San Francisco Chronicle

Spacey as lovable lummox For ‘Shipping News,’ actor was asked to be ‘like a loaf’
Carla Meyer, Chronicle Staff Writer
Sunday, December 16, 2001

Beverly Hills — In “The Shipping News,” Kevin Spacey defies the W.C. Fields adage by working with kids and animals. The animals in question are fish in various states of flop and/or gutting, but potential scene-stealers nonetheless. The kids are the actresses playing Spacey’s daughter — all three of them. Nine- year-old triplets Alyssa, Kaitlyn and Lauren Gainer share the substantial role in director Lasse  Hallstrom’s movie version of E. Annie Proulx’s beloved Pulitzer Prize-winning novel. The limits on kids’ working hours, coupled with long shooting days caused by unpredictable Newfoundland weather, meant each sister got plenty of screen time opposite Spacey in “News,” which opens Christmas Day. “Sometimes Lasse would try to get something out of one of them that he wasn’t getting from another, so he would switch them within a scene,” Spacey says with a chuckle. “(The crew) would take 10 minutes to relight, and I would come back and say, ‘Hey, wait, this is new. Are you still Alyssa?’ I don’t think you can tell in the movie. It was quite remarkable.”

Spacey, 42, appears unremarkable in person, dressed down in jeans and running shoes that he plops on a hotel room coffee table. But with his lively wit and velvety, authoritative voice, he commands the room the way he can the screen. The actor was attracted to Quoyle, his “Shipping News” character, precisely because he’s not the smartest guy in the room. Instead, Spacey’s Quoyle is hapless, lumbering and sweet — the antithesis of his droll characters in everything from “The Ref” to “K-Pax.” “Shipping” couldn’t be better timed for Spacey, whose smarty-pants screen persona drew some critical yawns when “K- Pax” came out in October.

“I wanted to sort of shed anything people thought or expected I might do because of what I’ve done previously,” he says. “I think there are more Quoyles out there, people just getting through the day, than there are snappy, ironic-talking characters in movies — though those are fun to play.” In the novel, Quoyle is described as a “walrus” with hairy hands, but Spacey and Hallstrom decided to go smaller. He gained 20 pounds and adopted a lumbering, arms-out gait to convey the character’s heaviness of body and spirit. He still looks awkward but is appealing enough to romance Julianne Moore’s character. “Lasse would say, ‘I want you to be like a loaf,’ ” Spacey says, mimicking Hallstrom’s Swedish accent. “I asked him, ‘What kind of loaf?’ And he said, ‘Just a loaf.’ ”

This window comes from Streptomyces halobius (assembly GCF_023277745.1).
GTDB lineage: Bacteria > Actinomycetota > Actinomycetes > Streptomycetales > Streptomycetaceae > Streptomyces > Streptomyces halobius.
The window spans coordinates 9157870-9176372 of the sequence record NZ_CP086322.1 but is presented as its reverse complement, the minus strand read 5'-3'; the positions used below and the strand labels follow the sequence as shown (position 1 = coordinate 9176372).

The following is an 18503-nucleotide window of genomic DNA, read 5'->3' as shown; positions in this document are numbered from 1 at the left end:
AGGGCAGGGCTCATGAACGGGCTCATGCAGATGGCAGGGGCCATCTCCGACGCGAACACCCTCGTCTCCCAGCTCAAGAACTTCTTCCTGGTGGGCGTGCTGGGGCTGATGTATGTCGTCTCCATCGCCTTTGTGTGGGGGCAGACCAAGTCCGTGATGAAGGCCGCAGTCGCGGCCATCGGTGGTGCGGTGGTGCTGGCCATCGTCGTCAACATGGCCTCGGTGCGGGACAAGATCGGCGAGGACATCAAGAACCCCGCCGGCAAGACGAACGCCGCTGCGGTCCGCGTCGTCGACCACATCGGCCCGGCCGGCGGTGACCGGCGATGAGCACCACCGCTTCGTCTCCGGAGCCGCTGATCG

Author Proulx, who weathered several false starts on the screen adaptation – – John Travolta and Billy Bob Thornton were attached at different points — is pleased with Spacey’s portrayal. “He was big and clumsy, whether it was sweaters or the weight,” she says. “He wasn’t the Kevin Spacey of other films, slender and clever.” Playing a guy lacking in confidence isn’t the departure it seems, says Spacey, claiming his own cool-customer rap is exaggerated. “I hear it a lot, from the press, and from friends: ‘You look so confident, ‘ ” Spacey says. “And I think, ‘You haven’t a clue that I’m p — in my pants.’ ” He cites his well-received performance of the song “Mind Games” at the John Lennon-New York City tribute in October: “I was absolutely terrified. It was heart-attack time. I feel that every time I walk onto a stage.”

There was one aspect of Quoyle that Spacey simply couldn’t relate to — his morbid fear of water. “I adore the water; I can’t get enough of it,” says Spacey, who based that part of the character on people he knew with the same fears. “I have a memory of a day on a boat with this girl who just hated the water so much and kept falling,” he says with a smile. “It was very serious and very funny.” The actor, who’s guarded about his personal life, won’t elaborate. But he will allow that it was on a lake.

Spacey next will star as an anti-death penalty activist accused of murder in “The Life of David Gale.” His dream project, a biopic of doomed singer Bobby Darin, also is finally a go, he says. In the meantime, Spacey, already a two-time Oscar winner (“American Beauty,” “The Usual Suspects”), is skirting talk of another nomination. “There are times when I feel like I could do a Campbell’s soup commercial and they would be saying, ‘Well, now, everyone’s talking about you being nominated,’ ” he says. When he adds that nobody has even seen “The Shipping News” yet, he’s reminded that a few people, including his interviewer, have seen it. Spacey pauses, then clears his throat theatrically. “And I’m hoping, of course, to get your vote.” ‘The Shipping News’

The movie opens Christmas Day at Bay Area theaters.